A snowstorm coming from Russia started lashing Lebanon on Tuesday evening amid heightened precautions by citizens and authorities.
The winter weather front dubbed "Alexa" is forecast to bring several days of rain and snow and a steep drop in temperature.
As the falling snow cut off the Oyoun al-Siman-Hadath Baalbek road and the Tarshish-Zahle road, the Dahr al-Baidar road remained passable for vehicles equipped with snow chains.
The Meteorology Department of the Lebanese Civil Aviation Authority said heavy rains are expected to fall on Wednesday, noting that snow will hit areas situated 1,000 meters above sea level during the day and will start lashing regions that are 500 meters above sea level in the evening, especially in the North, before abating at night.
Meanwhile, as part of the authorities' measures, caretaker Education Minister Hassan Diab ordered the closure of public and private schools across the country on Wednesday.
For his part, caretaker Health Minister Ali Hasan Khalil asked all nurseries to close on Wednesday as a public safety precaution.
LBCI television quoted Lebanese University President Adnan Sayyed Hussein as saying that classes will not be interrupted on Wednesday at all faculties because of the storm.
Quoting the Civil Aviation Authority, MTV said flight activities at the Beirut Rafik Hariri International Airport continue uninterrupted and “any change in the schedule of takeoffs and landings will be announced in a statement.”
The vehicles of the Public Works and Transport Ministry are working around the clock and all stations are on full alert, according to MTV.
On Monday, caretaker Social Affairs Minister Wael Abu Faour said authorities were mobilizing to help Syrian refugees living in makeshift camps ahead of the storm.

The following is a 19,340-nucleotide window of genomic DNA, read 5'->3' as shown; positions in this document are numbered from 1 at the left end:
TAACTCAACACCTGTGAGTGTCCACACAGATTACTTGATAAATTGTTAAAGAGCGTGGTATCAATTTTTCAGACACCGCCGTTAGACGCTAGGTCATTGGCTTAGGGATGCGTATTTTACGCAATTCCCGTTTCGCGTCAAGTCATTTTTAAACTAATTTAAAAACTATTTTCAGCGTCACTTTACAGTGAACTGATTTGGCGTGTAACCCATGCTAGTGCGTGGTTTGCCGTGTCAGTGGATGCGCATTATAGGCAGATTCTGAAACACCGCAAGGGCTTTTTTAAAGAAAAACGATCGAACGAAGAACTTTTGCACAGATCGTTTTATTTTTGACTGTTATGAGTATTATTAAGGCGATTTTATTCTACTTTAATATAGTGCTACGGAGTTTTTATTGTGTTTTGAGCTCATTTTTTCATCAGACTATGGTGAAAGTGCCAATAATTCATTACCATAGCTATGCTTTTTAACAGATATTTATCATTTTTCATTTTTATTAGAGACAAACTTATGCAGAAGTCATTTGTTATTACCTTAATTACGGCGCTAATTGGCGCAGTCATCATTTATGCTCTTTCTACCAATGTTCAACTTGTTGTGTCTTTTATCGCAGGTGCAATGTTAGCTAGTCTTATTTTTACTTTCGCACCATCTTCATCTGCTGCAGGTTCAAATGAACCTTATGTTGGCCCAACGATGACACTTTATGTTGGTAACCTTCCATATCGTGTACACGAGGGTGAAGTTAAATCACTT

"The ministry, in cooperation with UNHCR and all our partners, has mobilized to do what's necessary to protect Syrian refugees and Lebanese citizens in need during this storm," Abu Faour said.
"I don't think there is a single Lebanese official who can sleep with a clear conscience while women, children and the elderly -- Syrians, Palestinians or Lebanese -- can't close their eyes because of cold and hunger," he added.
Abu Faour said Lebanese authorities, working with the army and international aid agencies, had begun distributing plastic sheeting and wood planks to refugees living in informal camps, along with heaters and food aid.
At least 835,000 registered Syrian refugees are living in Lebanon, some renting apartments, others living with Lebanese families and thousands sheltering in makeshift shelters in unofficial camps.
The vast majority of the camps are in the Bekaa Valley region in east Lebanon, where temperatures regularly dip below zero and winter brings snow and rain.
|Copyright © 2012 Naharnet.com. All Rights Reserved.||https://www.naharnet.com/stories/en/109360|